uses cookies. By continuing to browse this site you are agreeing to our use of cookies. Click here to find out more »
Dublin: 4 °C Tuesday 20 March, 2018

Adored, despised, tolerated, loved: The secret history of Mrs Brown's Boys

Brendan O’Carroll’s show is the subject of a new exhibition that aims to demonstrate there’s more to the sitcom than meets the eye.

agnes brown Source: SkyMediaHub via YouTube

AGNES BROWN IS one popular woman. She’s big in Ireland, big in Australia, big in Canada, and soon to be on the big screen.

You probably already know the story – Irish comedian Brendan O’Carroll created the curlers-and-cardigan wearing Agnes Brown back in the early 1990s, bringing her to the stage, radio, books, and films.

She was even played by Anjelica Houston in a 1999 rom-com based on O’Carroll’s book The Mammy.

On the TV show Mrs Brown’s Boys, Agnes Brown is a forceful Irish matriarch, full of crude wise-cracks and naughty winks. She doesn’t self-censor, she’s salty and a salt-of-the-earth Dubliner, and she doesn’t give a hoot if you don’t like her.

She doesn’t just appeal to those with Irish mammies – the sitcom was the most-watched show on BBC last Christmas Day. Clearly, the lady has international appeal.

National Television Awards 2013 - Show - London Source: PA Archive/Press Association Images

Another side to Agnes

Those who only know Mrs Brown’s Boys from its current small-screen incarnation might be surprised to hear that there’s more depth to Brown than they realise.

O’Carroll’s own family history intersects with Brown’s story, and a new exhibition at the Little Museum of Dublin looks not only at the comedian’s heritage, but how he created his character Agnes Brown.

“Our goal was to engage people who have never even heard of Mrs Brown,” said the curator of the exhibition, Kimberley Foy.

That’s why there’s so much focus on Brendan’s parents, whose stories reveal much about Dublin in the middle of the last century. We wanted to make a chapter of social history as well as a backstage tour.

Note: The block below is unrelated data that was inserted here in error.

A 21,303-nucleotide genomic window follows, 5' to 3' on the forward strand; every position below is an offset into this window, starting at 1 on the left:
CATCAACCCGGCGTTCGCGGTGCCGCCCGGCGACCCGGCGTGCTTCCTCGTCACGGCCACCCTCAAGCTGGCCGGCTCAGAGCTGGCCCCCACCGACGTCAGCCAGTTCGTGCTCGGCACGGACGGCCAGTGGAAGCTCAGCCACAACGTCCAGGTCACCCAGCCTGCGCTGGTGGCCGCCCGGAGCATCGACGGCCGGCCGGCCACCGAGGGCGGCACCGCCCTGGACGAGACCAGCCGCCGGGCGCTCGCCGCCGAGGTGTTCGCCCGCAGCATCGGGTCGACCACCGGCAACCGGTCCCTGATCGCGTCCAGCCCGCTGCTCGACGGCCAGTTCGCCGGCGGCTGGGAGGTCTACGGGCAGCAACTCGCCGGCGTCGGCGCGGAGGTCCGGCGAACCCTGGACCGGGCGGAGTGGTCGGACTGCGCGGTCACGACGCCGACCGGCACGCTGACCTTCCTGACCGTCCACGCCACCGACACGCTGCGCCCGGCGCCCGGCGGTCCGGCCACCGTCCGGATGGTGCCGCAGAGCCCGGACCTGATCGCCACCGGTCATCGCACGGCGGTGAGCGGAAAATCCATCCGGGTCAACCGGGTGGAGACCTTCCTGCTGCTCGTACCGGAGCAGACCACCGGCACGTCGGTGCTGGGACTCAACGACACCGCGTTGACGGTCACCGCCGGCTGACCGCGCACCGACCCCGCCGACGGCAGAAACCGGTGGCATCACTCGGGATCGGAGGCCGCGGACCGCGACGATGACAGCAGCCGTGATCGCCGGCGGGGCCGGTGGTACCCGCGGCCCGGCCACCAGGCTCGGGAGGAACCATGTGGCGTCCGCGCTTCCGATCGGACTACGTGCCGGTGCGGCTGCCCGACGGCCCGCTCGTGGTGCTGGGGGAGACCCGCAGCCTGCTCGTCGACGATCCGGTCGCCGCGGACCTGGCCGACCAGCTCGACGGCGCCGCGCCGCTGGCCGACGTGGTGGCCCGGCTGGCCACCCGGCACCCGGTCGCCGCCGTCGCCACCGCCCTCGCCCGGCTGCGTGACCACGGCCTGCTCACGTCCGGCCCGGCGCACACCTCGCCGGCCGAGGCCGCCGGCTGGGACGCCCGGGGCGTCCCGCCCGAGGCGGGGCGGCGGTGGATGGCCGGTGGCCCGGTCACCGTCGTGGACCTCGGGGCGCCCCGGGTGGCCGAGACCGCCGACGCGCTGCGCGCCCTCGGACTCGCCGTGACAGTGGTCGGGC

O’Carroll left school in Dublin at the age of 12 and worked as a waiter, disco manager, milkman, pirate radio DJ and decorator before finding fame.

What’s striking is that the roots for his creation of Mrs Brown are in Ireland’s social and political history: the War of Independence, the traders of Moore Street, and growing up in a house full of women.

Brendan and Maureen Brendan O'Carroll and his mum, Maureen

Standing up for the working class

As curator, once Foy started digging and doing a little research into O’Carroll’s background, she discovered that he “had a fantastically interesting family story”.

His mother Maureen was a former nun who went on to become a Labour TD and then the equivalent to the consumer watchdog of her day.

“It’s interesting how his own mother would have railed against prescribed roles in her time – she did not agree that the place of women was the home,” said Foy. “She found a role for herself in the public eye fighting for social justice.”

“She stood up for the working class people.”

She was involved in a particular case where she barged into the premises of Bachelor’s peas with members of an Garda Siochána with a warrant, because she suspected some of the peas were substandard. She wasn’t afraid of anyone.

The exhibition also looks at O’Carroll’s father Gerard’s family, and his grandfather’s involvement in the War of Independence.

‘Moore St gave birth to Mrs Brown’

Dublin Market Source: Hulton Archive

“She didn’t come out of nowhere,” said Foy of Agnes Brown. “She’s inspired by these very hardworking women who traded on the streets, Moore St in particular.”

Brown is as much a product of working-class Dublin as she is O’Carroll’s imagination, but as a character she’s like looking in a funhouse mirror: you can see where things are normal, but parts are distended or rendered unrecognisable.